Early, clear requirements are necessary for a project’s success. These requirements must show what a system should do, not just how it should look. In addition, legislators and government leaders should play a part in designing the high level requirements just as they provide input into other non-IT government projects.
Both developers and leaders must carefully guard against nonexistent change control and the parallel problem of late requirements changes. Although government politics may dictate problematic timelines, leaders and designers should realize the impossibility of creating a large, interconnected system within budget with late changes to design requirements.
Contractors should be seen as people who work on a project, not as people who manage a project. Even though government may not currently have the talent necessary, internal workers must still play a significant part in planning and designing government projects. Left to contractors who do not understand government needs, a project will probably diverge from the original intent.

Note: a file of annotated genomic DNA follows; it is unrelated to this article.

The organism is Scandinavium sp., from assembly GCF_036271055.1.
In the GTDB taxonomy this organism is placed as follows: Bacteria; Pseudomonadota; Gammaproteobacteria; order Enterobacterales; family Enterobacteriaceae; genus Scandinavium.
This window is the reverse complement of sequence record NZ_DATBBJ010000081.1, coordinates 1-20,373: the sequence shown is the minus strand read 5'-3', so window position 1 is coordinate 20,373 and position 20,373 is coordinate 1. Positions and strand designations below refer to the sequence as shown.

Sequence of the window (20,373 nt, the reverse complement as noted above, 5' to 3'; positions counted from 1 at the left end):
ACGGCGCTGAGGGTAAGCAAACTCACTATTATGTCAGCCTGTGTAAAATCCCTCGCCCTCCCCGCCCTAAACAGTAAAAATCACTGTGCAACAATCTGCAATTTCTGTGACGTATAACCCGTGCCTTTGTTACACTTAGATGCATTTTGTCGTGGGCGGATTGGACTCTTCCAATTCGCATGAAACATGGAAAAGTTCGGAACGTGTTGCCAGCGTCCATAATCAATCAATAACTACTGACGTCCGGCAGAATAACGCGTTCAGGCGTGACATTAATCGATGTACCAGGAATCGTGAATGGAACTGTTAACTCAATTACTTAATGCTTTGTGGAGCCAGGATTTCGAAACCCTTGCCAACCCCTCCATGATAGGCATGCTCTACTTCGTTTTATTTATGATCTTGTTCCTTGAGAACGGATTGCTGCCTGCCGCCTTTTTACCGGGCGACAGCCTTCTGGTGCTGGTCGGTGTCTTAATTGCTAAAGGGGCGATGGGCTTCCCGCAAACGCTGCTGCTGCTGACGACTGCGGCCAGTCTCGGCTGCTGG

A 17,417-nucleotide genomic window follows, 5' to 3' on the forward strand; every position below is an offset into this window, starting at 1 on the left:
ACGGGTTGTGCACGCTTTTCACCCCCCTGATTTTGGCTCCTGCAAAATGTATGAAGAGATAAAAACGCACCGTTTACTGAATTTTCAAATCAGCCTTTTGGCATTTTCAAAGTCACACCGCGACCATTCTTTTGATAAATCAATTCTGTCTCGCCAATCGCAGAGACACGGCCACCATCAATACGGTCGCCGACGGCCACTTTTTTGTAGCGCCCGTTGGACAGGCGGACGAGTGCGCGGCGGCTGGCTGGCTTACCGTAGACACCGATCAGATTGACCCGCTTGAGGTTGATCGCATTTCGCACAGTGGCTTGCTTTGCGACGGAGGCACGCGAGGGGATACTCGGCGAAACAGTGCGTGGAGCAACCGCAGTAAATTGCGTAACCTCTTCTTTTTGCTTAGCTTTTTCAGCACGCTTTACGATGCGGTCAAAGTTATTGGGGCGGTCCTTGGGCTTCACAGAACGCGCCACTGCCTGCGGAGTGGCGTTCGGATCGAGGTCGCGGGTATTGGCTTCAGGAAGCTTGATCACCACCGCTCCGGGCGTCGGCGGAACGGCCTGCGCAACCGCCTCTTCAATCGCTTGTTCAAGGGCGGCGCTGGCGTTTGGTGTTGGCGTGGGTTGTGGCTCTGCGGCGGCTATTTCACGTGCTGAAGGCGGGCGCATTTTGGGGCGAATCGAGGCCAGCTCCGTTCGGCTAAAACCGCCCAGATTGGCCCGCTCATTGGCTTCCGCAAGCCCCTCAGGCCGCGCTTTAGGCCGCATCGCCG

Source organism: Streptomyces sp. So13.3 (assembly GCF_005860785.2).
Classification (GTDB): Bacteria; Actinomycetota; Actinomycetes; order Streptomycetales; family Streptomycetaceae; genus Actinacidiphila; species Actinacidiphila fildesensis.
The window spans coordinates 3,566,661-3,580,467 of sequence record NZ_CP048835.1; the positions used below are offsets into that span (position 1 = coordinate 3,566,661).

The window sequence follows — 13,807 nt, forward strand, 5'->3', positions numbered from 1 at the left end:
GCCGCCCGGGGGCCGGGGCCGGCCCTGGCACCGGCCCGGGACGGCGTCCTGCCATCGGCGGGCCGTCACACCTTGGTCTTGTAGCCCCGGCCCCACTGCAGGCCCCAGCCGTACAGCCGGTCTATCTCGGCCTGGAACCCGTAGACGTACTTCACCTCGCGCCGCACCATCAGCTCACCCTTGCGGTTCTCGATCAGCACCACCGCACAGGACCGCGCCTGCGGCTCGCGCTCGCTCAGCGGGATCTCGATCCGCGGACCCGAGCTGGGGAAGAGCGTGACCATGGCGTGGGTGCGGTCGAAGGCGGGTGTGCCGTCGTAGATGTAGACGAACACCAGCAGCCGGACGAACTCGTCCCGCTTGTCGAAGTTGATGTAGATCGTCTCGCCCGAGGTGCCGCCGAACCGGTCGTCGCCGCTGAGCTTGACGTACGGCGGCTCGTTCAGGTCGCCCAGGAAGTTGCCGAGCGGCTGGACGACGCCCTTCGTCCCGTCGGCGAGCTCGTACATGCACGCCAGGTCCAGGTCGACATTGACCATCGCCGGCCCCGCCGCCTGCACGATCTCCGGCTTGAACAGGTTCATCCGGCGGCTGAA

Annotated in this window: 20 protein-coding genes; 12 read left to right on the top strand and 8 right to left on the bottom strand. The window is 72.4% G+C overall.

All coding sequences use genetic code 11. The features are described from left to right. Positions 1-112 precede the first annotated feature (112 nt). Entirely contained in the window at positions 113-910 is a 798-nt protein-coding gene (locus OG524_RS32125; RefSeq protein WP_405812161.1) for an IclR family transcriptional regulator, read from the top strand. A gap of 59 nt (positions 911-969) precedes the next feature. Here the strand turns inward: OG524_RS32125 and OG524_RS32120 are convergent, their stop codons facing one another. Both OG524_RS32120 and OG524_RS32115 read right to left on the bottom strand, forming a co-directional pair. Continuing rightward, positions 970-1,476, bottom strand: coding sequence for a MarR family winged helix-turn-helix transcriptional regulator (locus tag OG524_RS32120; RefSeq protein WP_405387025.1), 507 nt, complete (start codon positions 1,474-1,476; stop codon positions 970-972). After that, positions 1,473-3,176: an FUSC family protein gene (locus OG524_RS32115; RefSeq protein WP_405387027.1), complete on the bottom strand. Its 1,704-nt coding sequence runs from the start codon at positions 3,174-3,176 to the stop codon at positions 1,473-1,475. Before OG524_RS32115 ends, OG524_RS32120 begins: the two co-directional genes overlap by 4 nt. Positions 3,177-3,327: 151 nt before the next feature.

Government needs more IT talent. Governments must realize the importance of their IT systems and make their projects inviting for top IT talent. Few of these recommendations will work without experienced IT workers to implement them. Despite the current talent deficit, government IT has the potential to attract the best workers because of its ability to significantly affect people’s lives. If government makes IT a priority, not only government but also the way people fundamentally interact with government can be transformed.
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